WHY HIM His Wu-Tang Clan was ahead of its time.
WHY NOW Kill Bill wouldn’t be as cutting-edge cool without his tracks.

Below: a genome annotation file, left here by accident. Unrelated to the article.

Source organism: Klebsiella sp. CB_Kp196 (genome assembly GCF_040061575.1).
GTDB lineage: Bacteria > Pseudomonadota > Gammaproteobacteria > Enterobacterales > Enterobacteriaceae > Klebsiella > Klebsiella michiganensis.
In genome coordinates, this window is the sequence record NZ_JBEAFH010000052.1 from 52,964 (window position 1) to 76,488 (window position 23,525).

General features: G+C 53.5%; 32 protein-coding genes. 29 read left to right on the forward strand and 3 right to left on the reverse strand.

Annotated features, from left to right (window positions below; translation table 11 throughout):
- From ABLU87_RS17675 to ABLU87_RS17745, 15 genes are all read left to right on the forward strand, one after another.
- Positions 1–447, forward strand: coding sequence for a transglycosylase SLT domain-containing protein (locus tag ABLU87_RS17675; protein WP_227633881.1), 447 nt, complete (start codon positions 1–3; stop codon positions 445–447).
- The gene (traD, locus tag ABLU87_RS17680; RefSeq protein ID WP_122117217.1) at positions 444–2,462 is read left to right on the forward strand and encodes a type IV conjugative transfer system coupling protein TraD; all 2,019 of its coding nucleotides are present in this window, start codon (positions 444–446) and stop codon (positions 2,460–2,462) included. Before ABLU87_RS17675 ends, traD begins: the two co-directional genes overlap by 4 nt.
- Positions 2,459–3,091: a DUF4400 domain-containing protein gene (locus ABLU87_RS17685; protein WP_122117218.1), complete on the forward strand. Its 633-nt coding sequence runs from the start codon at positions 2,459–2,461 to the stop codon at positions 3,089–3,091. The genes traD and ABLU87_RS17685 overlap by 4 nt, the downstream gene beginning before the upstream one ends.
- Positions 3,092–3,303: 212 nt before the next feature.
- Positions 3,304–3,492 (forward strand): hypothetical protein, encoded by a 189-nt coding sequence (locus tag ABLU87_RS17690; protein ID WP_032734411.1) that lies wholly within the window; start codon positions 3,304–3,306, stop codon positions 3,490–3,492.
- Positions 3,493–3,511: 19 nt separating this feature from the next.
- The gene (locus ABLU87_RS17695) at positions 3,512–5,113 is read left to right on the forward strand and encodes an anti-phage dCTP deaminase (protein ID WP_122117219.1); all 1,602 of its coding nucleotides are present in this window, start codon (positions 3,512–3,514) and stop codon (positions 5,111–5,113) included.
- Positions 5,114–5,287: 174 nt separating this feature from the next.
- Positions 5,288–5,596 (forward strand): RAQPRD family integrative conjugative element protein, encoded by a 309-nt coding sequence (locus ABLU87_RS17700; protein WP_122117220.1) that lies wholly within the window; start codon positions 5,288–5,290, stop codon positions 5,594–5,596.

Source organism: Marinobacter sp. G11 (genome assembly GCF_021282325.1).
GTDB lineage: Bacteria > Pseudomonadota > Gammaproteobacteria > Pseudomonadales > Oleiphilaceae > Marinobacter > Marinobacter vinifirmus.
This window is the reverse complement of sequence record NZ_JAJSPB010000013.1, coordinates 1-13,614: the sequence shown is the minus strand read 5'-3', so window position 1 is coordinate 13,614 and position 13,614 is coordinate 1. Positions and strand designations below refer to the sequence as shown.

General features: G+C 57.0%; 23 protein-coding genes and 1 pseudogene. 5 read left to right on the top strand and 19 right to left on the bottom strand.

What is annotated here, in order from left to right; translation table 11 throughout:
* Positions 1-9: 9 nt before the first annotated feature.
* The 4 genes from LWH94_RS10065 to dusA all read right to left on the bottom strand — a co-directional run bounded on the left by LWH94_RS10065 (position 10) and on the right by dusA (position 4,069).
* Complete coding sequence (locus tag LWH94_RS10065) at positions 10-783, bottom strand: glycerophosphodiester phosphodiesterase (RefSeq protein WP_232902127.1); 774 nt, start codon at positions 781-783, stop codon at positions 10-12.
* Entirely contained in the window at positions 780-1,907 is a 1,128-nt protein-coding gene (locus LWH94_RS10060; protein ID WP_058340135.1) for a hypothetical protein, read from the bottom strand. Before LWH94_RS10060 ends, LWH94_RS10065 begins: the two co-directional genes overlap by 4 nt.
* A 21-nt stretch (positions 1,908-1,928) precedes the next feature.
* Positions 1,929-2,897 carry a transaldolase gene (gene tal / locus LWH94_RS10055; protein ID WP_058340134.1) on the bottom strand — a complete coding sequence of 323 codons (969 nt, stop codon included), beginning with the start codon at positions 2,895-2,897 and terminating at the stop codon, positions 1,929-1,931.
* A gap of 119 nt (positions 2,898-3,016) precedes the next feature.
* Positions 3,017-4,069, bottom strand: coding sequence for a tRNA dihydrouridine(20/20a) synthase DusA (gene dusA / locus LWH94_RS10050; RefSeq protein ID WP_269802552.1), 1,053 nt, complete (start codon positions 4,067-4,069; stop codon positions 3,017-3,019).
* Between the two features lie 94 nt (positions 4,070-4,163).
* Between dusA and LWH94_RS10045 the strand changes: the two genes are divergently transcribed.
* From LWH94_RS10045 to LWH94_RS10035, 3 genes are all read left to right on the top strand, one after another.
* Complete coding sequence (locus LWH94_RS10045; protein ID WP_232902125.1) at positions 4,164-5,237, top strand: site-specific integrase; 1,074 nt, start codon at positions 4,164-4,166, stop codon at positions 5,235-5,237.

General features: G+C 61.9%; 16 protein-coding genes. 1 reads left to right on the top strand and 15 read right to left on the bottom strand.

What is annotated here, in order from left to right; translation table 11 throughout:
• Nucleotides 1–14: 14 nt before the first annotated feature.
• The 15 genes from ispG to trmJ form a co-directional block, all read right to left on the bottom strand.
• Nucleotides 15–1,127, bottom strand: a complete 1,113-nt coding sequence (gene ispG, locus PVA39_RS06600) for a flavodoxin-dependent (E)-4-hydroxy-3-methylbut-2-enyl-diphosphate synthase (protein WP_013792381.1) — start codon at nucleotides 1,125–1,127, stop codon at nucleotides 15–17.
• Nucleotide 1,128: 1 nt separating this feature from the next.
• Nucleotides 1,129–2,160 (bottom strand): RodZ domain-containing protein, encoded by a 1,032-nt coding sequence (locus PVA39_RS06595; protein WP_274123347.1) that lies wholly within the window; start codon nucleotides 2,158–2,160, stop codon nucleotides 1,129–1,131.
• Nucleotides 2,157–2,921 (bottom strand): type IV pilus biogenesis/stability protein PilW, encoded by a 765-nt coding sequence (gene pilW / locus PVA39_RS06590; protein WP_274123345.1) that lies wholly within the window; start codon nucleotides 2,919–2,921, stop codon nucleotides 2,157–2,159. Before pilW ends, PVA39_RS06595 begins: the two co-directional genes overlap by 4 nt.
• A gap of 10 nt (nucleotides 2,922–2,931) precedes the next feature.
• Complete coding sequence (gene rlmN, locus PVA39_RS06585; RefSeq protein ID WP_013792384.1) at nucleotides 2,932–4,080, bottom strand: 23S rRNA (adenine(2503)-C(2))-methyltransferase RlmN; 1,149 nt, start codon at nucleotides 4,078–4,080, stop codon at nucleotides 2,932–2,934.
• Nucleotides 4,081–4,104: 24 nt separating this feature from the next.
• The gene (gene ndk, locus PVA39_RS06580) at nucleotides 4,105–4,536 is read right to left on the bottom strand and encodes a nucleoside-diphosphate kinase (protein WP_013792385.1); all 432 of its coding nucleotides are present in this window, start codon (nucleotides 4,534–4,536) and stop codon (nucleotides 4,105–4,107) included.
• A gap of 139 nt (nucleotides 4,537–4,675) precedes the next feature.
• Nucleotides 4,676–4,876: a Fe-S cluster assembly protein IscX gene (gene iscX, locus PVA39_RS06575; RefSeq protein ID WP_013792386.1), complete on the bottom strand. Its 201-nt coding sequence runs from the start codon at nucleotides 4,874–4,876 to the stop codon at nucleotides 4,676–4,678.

”When it rains, boy, get wet.” That’s the advice Quincy Jones gave the RZA back in 1997, when the Wu-Tang Clan rapper and producer discovered that he was more fiscally fit than he realized. ”I didn’t know I had millions of dollars,” says the RZA, who had spent five hermitlike years ”in the basement” working on music with the likes of Bjork and U2. So, remembering Jones’ use-it-while-you-got-it counsel, he started living ”more wild and recklessly.” Today, the RZA’s enjoying the rain in moderation. ”I’ve been super-duper sober. I’m not into womanizing,” he says. ”I’m not a fiend for nothing right now” — except maybe his music. There’s the just-released solo CD, Birth of a Prince, plus his score for Quentin Tarantino’s Kill Bill. And the rapper is eyeing a future in films. ”I would love to get one romantic role,” says the self-professed shy guy. ”If I could just have the ladies cry for me one time.”